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Police Cautions Music Fans against Concert Ticket Scammers

Yorkshire police have asked music buffs to watch out for online ticket scalpers following the conning of two teenagers.

Devious online frauds have been victimizing unsuspecting targets in North and East Yorkshire, as per a cautionary from a senior policeman. Extremely clever touts have duped young music buffs, whilst 'phishers' are attempting to garner information about the bank accounts of individuals.

In two different incidents, two customers from Harrogate in North Yorkshire lost nearly US$ 200 each while trying to purchase online tickets for the Leeds festival. After reaching the locale to pick up their tickets, they found they had been duped. These two charges plus several others related to the festival are being handled by the West Yorkshire Police.

According to Detective Inspector Kevin Ross's statement, reported by thisisthenortheast on September 9, 2007, the fraud operates this way - when the user insert the show's name into his Web search engine, he will be directed to several extremely slick-looking sites selling tickets, albeit overpriced than the authorized sites. The sites look wonderful and legal, but they are counterfeit. So individuals have to remain extra careful and comprehend that they are contending with ticket touts.

In fact, when the user reads the fine print on these sites, he will discover that what he is purchasing isn't even a ticket; rather it's an assurance to try and find him a ticket, said Kevin.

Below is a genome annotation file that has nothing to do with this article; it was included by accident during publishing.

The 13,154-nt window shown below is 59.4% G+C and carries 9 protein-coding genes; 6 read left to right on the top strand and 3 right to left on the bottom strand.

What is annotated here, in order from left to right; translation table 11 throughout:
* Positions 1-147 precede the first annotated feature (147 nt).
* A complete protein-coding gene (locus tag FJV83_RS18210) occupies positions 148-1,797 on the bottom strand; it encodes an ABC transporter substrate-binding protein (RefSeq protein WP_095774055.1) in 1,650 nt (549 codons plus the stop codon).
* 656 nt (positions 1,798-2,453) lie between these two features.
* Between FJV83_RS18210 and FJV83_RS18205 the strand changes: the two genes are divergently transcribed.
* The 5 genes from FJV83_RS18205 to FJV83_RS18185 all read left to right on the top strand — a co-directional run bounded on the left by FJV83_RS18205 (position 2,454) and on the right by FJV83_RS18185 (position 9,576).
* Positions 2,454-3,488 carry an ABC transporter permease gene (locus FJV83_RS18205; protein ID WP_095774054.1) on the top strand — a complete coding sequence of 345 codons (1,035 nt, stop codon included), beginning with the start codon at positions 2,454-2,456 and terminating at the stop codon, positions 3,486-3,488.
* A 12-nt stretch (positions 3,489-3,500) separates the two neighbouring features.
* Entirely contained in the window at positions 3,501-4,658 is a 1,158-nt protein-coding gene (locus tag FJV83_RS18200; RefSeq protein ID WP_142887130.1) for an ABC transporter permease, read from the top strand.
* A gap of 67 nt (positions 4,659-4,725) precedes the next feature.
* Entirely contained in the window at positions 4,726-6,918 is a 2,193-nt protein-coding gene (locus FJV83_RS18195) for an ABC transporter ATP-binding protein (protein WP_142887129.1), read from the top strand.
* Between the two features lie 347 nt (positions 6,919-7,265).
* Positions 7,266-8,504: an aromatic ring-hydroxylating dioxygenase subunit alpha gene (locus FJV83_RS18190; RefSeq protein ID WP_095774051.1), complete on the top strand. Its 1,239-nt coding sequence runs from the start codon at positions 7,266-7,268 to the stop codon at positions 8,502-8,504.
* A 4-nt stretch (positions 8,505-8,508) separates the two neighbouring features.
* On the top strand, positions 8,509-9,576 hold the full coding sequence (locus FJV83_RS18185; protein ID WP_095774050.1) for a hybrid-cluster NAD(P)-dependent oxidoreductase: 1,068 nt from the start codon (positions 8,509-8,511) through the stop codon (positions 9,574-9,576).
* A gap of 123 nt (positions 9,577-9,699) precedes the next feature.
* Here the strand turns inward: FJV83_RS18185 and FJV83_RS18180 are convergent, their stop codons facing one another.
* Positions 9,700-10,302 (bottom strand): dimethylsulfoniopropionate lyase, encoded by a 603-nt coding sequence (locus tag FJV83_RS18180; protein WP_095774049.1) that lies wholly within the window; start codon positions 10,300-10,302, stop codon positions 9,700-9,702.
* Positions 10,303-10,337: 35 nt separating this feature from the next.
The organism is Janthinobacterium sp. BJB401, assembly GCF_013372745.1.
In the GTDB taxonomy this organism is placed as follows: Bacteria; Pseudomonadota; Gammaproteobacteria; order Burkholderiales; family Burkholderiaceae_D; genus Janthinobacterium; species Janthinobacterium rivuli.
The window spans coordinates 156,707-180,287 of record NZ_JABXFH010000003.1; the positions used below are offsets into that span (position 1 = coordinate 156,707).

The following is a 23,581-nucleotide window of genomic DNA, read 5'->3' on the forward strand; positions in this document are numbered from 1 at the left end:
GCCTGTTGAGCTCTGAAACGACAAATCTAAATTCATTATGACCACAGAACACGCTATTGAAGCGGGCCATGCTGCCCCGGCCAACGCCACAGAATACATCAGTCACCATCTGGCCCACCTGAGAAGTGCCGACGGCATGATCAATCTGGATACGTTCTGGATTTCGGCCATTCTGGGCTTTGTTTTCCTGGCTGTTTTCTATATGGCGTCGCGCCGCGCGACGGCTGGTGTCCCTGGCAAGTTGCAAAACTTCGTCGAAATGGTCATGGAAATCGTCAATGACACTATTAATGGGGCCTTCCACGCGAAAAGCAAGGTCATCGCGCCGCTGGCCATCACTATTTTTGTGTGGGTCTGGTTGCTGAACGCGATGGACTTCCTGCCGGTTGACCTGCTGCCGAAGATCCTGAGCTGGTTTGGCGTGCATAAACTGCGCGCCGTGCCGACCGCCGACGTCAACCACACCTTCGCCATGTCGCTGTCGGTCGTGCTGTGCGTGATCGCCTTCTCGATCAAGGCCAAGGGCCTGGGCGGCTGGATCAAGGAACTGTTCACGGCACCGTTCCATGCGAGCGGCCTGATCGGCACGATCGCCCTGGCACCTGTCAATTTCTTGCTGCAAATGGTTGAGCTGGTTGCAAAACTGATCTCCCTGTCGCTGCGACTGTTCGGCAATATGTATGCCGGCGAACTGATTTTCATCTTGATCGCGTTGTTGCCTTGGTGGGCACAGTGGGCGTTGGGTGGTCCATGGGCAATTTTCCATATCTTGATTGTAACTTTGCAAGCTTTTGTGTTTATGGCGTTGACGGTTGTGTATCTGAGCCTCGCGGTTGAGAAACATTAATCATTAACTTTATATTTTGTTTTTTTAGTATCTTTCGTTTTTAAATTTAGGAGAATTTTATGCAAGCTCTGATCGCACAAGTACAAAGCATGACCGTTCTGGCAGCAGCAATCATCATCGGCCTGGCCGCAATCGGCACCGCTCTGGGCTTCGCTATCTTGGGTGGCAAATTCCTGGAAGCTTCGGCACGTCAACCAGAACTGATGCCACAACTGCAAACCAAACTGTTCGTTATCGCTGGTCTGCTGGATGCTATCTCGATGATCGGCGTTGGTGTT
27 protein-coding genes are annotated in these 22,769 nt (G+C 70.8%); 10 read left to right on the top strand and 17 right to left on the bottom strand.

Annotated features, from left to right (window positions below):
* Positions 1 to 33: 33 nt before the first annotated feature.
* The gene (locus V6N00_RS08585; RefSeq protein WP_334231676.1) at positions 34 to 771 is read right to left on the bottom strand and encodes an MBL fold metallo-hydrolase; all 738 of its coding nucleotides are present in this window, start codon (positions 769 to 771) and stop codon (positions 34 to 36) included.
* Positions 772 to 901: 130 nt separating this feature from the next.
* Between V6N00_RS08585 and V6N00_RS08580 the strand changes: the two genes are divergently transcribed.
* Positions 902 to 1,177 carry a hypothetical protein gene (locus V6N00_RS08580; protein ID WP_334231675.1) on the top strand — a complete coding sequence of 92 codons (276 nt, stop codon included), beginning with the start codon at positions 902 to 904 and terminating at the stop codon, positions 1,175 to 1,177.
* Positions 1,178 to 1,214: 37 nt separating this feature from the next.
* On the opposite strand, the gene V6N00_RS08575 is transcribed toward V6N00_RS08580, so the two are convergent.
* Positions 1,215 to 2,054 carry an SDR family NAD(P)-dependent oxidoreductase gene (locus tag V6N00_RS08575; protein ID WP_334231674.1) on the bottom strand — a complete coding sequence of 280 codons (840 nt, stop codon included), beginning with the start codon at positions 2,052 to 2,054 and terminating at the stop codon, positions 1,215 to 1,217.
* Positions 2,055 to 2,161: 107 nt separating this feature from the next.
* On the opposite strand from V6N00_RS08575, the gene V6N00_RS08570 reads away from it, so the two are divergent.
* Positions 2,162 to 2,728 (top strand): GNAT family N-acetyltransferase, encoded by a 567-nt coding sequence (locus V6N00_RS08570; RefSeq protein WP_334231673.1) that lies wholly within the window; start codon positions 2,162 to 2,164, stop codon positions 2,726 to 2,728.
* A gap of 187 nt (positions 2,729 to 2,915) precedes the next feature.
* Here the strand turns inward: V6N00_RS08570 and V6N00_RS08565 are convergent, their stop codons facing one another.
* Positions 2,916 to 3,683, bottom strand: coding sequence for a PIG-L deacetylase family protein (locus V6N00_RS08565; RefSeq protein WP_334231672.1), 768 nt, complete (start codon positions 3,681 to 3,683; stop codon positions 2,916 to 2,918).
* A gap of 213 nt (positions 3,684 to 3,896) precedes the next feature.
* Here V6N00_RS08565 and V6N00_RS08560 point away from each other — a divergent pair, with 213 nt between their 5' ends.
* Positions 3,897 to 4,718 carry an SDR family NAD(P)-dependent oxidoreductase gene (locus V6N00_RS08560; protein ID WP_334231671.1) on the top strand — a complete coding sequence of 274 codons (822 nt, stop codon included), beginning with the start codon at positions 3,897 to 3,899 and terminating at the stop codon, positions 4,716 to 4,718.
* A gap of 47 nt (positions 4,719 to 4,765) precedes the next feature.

In the meantime, trading standards officials are alerting people of East Yorkshire to watch out for telephonic and email frauds. The caveat against alleged "phishing" follows attempts made by the fraudsters to induce East Riding dwellers to divulge personal details like bank account and card number particulars.

According to the Yorkshire Council's trading standards manager Colin Briggs' statement reported by Thisisyork on September 10, 2007, users should not reveal their bank account particulars in response to unauthentic requests either made telephonically or via emails. Financial institutions never solicit personal details about accounts through unwanted messages or telephone calls.

In case the user feels he has divulged his bank or credit card information to a defrauder, he should notify his building society, bank or credit card firms immediately, advised Briggs.

Related article: Police Arrests Six Suspects Associated With TJX Credit Scam

» SPAMfighter News - 9/24/2007

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